Let's Make Robots!

General Programming - Debug


When I'm coding, depending on the programming language, I usually like to sprinkle debugging statements into my code to see data, code decisions and general information while the program is executing.  Using the Arduino, I can use the Serial library to stream print statements to the Serial Monitor for example.

Option 1: In code #if

The first option is very simple.  At the top of your source file, you put in the following line when you want to turn debugging code on:

#define DEBUG

Then in your code, you can put lines like the following that will be compiled and executed when the DEBUG flag is present, but will not be included in your code when the #define is removed:

#ifdef DEBUG
  Serial.println("Debugging statement");

Option 2: Debug Macro

Another option is to create a header file with a debugging macro that will execute or remove the code as requested.  You still need to define DEBUG, but you also need a header file included that contains the following:




#ifndef DEBUG_H
#define DEBUG_H

#ifdef DEBUG
#define DebugCode( code_fragment ) { code_fragment }
#define DebugCode( code_fragment )



Then, in your code you would use debugging code as follows:

  Serial.print("display and ");
  Serial.println("debugging statements go here");


Later on in our development cycle, would could add more to the DebugCode macro to always display a variable for example.  We would do this like:

#define DebugCode( code_fragment ) { \
  Serial.print("x="); \
  Serial.println(x); \
  code_fragment }

Now whenever we perform our debug code during execution, we would always see the value of our 'x' variable.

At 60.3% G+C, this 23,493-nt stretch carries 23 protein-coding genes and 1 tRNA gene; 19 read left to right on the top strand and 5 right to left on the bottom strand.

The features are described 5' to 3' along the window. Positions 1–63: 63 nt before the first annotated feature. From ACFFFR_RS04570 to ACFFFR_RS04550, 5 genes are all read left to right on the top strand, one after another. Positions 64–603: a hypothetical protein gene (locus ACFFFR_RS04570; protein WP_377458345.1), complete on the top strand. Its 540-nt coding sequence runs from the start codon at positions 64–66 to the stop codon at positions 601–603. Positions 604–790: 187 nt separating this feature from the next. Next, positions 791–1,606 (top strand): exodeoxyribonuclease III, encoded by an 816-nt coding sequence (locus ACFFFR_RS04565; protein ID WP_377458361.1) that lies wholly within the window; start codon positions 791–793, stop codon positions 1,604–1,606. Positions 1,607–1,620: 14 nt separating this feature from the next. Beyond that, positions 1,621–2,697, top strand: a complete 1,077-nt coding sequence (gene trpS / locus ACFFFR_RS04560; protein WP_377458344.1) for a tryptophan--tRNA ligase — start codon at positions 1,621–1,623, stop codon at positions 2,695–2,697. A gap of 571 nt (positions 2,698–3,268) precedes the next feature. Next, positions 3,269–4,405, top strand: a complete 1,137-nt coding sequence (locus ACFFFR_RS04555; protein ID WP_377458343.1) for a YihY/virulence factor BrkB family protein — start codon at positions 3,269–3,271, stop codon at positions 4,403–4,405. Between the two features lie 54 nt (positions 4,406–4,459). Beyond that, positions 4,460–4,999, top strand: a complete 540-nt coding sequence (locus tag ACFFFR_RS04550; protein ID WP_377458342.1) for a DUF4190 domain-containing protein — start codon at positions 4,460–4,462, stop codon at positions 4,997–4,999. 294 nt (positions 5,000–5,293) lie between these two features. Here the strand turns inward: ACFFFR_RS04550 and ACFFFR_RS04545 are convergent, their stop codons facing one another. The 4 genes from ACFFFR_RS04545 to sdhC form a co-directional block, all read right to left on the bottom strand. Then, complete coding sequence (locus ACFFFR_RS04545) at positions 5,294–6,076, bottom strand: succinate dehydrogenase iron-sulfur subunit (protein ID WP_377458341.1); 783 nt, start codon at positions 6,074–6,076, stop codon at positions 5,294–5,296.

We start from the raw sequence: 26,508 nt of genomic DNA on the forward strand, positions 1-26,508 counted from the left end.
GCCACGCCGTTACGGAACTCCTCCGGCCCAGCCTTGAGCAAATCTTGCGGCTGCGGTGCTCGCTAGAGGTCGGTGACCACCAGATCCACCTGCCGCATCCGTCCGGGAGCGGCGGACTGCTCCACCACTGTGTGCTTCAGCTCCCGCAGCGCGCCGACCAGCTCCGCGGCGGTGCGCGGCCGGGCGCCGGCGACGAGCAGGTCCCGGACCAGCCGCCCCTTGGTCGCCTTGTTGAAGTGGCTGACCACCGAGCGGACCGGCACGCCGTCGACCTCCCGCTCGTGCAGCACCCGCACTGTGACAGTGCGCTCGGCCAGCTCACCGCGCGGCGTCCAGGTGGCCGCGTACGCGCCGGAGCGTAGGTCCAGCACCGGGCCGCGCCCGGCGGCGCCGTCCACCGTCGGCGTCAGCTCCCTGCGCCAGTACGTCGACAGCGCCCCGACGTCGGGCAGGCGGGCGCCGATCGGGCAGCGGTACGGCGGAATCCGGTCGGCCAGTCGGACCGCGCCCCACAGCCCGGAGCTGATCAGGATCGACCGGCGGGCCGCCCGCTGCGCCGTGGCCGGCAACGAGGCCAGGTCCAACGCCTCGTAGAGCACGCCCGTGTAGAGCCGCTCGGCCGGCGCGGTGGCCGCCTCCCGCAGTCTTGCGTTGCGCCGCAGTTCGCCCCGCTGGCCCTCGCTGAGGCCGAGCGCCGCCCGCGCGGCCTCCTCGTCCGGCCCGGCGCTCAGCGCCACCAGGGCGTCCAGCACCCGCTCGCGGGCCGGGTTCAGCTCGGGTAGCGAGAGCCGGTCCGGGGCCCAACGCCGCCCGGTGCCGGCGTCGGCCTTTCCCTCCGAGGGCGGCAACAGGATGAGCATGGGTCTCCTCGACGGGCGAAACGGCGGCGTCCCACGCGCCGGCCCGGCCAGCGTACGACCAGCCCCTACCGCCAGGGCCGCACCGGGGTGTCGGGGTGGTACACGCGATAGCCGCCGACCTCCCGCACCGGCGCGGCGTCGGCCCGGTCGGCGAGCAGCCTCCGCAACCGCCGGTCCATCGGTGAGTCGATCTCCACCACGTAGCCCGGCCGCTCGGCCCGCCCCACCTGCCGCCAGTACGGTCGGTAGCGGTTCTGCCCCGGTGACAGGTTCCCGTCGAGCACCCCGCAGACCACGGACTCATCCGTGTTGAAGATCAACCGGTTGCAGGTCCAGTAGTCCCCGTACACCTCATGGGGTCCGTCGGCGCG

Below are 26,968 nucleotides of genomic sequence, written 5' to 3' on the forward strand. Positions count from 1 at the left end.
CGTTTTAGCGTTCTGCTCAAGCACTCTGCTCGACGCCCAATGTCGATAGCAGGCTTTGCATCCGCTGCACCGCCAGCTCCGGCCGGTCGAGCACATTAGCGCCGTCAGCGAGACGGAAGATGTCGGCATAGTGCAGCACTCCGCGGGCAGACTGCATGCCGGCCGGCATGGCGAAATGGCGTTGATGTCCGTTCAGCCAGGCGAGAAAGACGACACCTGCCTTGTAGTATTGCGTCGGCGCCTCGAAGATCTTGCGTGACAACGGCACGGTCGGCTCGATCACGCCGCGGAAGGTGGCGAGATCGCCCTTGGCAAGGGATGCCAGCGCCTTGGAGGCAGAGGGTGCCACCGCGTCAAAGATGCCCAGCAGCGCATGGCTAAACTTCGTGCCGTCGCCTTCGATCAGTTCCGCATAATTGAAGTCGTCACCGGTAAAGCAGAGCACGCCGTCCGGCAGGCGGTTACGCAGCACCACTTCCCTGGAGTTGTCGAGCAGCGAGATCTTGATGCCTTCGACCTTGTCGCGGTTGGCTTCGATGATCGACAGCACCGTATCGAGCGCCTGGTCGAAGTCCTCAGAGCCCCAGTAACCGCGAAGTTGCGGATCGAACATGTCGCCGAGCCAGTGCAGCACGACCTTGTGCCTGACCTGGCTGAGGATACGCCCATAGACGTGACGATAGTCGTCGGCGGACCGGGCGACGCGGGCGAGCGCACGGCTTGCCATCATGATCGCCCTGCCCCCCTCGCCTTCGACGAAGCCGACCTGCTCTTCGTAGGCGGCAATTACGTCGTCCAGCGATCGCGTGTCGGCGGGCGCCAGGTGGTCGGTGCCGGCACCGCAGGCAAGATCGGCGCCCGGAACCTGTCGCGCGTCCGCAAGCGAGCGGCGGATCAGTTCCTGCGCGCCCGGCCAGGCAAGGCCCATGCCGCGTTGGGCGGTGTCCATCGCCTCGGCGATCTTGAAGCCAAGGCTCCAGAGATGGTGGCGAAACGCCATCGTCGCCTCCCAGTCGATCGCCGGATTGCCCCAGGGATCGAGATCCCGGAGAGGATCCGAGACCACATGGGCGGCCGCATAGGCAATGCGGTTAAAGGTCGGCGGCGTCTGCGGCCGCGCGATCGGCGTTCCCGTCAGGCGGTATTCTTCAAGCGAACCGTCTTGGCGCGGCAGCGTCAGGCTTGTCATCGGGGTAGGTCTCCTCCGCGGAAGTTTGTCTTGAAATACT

Both options are equally good in my opinion.  My preference is the second option because it leaves itself open to more customization and has the added benefit of not having to type and see all the #ifndef DEBUG...#endif statements cluttering up my code.

I'm sure there are many schools of thought on the handling of debug code. Let me know your thoughts.


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I agree with you: debug is important.

One of my first personnal sketch was called "verbose":

inside, it had antologic part of revolutionnary code like :

     void loop()

     Serial.print("hey, do you realise that's the start of the loop man !?!")


Of course you choise output style wich match with the way you like to receive feedback informations.

I think the hot point of this reflexion have to deal with memory, _RAM memory_ wich seems to be first stuff that could ~constraint someone who code to search for a more efficient code. If I am not short, I put a maximum of non-code stuffs in a sketch, at the begining to explain it or to describe the circuit, inside, etc ..., for other to share, but too for me later.

I share with you the preoccupation to make maximum human-readable code (usefull is debug, but coments(=" // ") too, identations too, tabs for comfort of reading and serenity of creator/future debug man, ...).

Unfortunately I'm not able to share it with you as much I would want to : you could find libraries, and strategies without libraries for keeping an eye on free memory while a sketch runs;

and there is a third method wich consist to create a fonction "if debug" and so have the choice to activate, or no, followings associated parts of the code.


you will see in first example.

OK, I hope that will be usefull, I hope there are lot of other talentous English speaking persons who will answer you, I will try to follow this subject, even if I probably won't write again (I read LMR since II).

Good suggestion, thanks. 

However, this only works with the Arduino connected with the computer or using a LCD display.

I am often using LED's for debugging to see what happend while running the program without to be connected to a computer.

I'm glad you enjoyed this post.

You are totally correct that my example would only work with a LCD or connection to the computer but I'm sure we could change it to light up a sequence of LEDs or flash them a particular way if needed.

Let me know how you use this so I can learn different techniques as well.